WisBusiness: Calorie-Restricted Monkeys Becoming Healthier "Senior Citizens"
By Alyssa Kohler
MADISON – Nutritionists have long believed that a lean diet is the key to living longer, but proving this correlation in an increasingly obese society has been more than problematic for scientists.
Thanks to recent studies done on non-human primates, scientists have uncovered more evidence supporting the “eat less, live longer” claim.
A calorie-restriction experiment that began in 1989 with a group of rhesus monkeys under the care of the Wisconsin National Primate Research Center is entering the “golden years” of the study, and the monkeys are showing no signs of slowing down.
These are the new findings of “Project 2,” a National Institutes on Aging calorie restriction and aging project grant that earned its third successful five-year renewal last summer under the leadership of Richard Weindruch.
Led by Dale Schoeller, a UW-Madison professor of nutritional sciences, and aided by Ricki Colman, a scientist at the Wisconsin Primate Research Center, Project 2 continues to follow 18 of the original 30 rhesus monkeys from the famous 1989 experiment as they begin to near the primate equivalent of “retirement” age.
“The monkeys in the oldest group are now about 25, being equivalent to 60-year-old humans,” Schoeller said.
Both the control and calorie-restricted (CR)monkeys are given the same kind of “monkey chow,” a nutritious and well-balanced dry meal comprised of softball-sized biscuits. The CR monkeys are simply given less of it, their portions being reduced by roughly 30 percent. Healthy snacks such as apples and raisins supplement this diet in both monkey sets.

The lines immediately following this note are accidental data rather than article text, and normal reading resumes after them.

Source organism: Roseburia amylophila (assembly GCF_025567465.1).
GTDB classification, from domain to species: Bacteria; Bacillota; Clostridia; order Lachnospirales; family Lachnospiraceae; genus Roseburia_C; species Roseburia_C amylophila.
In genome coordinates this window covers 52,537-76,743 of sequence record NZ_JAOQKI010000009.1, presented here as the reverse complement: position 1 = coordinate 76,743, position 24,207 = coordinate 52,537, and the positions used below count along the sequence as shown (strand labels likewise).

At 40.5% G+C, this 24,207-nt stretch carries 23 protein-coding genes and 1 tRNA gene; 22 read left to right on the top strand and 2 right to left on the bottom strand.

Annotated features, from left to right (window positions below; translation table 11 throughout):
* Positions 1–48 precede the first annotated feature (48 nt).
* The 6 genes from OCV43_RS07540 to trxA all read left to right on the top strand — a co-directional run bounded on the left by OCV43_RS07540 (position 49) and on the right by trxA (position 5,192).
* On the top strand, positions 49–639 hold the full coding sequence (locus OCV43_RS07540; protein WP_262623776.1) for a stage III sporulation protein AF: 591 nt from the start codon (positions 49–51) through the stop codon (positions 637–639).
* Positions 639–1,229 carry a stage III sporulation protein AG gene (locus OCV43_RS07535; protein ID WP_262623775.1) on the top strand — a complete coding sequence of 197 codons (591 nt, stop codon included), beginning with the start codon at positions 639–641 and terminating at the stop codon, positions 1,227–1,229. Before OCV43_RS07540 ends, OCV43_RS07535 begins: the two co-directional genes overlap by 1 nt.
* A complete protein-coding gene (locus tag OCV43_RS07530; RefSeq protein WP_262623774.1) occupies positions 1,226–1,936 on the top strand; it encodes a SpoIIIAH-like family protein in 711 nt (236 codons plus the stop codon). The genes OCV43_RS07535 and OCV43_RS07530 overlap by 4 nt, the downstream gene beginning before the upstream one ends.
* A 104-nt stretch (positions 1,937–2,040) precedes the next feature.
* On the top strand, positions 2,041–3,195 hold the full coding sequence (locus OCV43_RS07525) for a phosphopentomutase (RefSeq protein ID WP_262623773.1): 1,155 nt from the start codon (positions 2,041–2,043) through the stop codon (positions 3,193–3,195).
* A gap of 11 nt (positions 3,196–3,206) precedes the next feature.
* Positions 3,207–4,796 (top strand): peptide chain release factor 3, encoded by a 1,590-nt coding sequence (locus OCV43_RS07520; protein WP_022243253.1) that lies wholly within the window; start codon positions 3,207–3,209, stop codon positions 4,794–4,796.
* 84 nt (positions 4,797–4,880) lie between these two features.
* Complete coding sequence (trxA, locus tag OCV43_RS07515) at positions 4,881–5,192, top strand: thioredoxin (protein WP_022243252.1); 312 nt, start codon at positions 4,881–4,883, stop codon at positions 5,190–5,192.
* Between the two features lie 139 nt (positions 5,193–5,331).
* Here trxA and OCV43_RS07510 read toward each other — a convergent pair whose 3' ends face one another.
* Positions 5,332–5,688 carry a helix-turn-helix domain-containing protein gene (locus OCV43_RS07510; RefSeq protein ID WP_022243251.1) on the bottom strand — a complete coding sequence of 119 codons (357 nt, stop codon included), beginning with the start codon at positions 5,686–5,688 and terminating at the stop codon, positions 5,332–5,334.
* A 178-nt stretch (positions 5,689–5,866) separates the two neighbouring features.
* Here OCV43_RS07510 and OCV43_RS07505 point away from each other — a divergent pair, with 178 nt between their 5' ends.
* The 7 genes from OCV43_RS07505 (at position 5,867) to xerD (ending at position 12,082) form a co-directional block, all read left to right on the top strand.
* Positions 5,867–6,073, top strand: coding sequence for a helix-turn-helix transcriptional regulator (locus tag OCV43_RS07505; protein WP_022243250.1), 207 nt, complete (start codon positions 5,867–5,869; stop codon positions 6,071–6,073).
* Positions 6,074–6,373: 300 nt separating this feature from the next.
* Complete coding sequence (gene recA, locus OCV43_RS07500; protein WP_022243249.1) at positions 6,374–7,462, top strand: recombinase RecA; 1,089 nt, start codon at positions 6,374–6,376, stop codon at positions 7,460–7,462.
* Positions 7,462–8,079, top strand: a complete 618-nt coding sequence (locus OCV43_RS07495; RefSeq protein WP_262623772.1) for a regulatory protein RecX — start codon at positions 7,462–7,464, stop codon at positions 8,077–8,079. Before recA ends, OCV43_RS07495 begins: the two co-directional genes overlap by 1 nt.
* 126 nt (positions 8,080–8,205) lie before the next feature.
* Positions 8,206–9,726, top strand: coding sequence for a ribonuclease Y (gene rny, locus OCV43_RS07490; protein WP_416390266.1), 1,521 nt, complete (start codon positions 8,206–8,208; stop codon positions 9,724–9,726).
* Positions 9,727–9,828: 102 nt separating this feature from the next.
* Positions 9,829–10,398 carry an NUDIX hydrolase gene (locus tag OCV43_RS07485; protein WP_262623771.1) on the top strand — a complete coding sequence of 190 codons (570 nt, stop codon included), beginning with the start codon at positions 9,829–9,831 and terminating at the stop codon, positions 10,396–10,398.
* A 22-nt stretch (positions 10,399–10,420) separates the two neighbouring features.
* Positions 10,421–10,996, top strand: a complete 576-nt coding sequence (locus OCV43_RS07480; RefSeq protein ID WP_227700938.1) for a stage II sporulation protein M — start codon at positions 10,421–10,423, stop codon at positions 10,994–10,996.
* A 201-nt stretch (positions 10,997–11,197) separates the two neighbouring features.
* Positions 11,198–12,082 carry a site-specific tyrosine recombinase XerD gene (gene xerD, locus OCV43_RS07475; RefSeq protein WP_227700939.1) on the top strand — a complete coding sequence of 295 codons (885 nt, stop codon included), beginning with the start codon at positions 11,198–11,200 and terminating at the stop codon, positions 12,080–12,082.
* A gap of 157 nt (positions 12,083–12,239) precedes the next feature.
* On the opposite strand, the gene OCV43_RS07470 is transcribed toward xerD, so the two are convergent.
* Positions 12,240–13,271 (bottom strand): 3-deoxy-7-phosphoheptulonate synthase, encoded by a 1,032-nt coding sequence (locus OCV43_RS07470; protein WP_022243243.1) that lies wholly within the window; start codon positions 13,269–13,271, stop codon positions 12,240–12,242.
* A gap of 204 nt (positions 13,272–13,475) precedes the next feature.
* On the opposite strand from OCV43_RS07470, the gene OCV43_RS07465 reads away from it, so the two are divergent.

How well are these calorie-restricted monkeys aging compared to their control group counterparts? They are doing exceedingly well, according to Schoeller. The CR monkeys are showing no obesity, better blood glucose control and, based on studies from the other projects funded by the grant, fewer cellular defects and less muscular atrophy.
“None of these monkeys seem ready for a rocking chair, yet, so we’ll continue to follow these changes as they age further,” added Schoeller.
Schoeller and his associates have been investigating the effects of aging even further, focusing on the way the calorie-restricted monkeys expend their energy compared to those in the control group.
“We expected the CR monkeys not to decrease activity energy expenditure as much as the control monkeys with advancing chronological age,” Schoeller explained.
They were surprised to find, however, that this was not the case. Both the control and the CR monkeys showed similar decreases in TEE (total energy expenditure) levels, despite the better health of the restricted group.
“The reason for this is not clear,” says Schoeller, “but it does suggest that this gradual decrease in (total energy expenditure) is a very consistent phenomenon of aging and not just a product of an accumulation of chronic diseases.”
While this study has only seems to prove what the medical community has known for so long, its true excitement lies in its ongoing study.
Scientists can now work on trying to understand why our bodies react better when given fewer calories, perhaps understanding more about the chronic diseases that oft accompany aging.
And while scientists would not be quick to recommend this extreme a diet to the human population, the study does also exemplify the importance of staying lean if one wishes to age well.
Kohler is a student in the UW-Madison Department of Life Science Communications.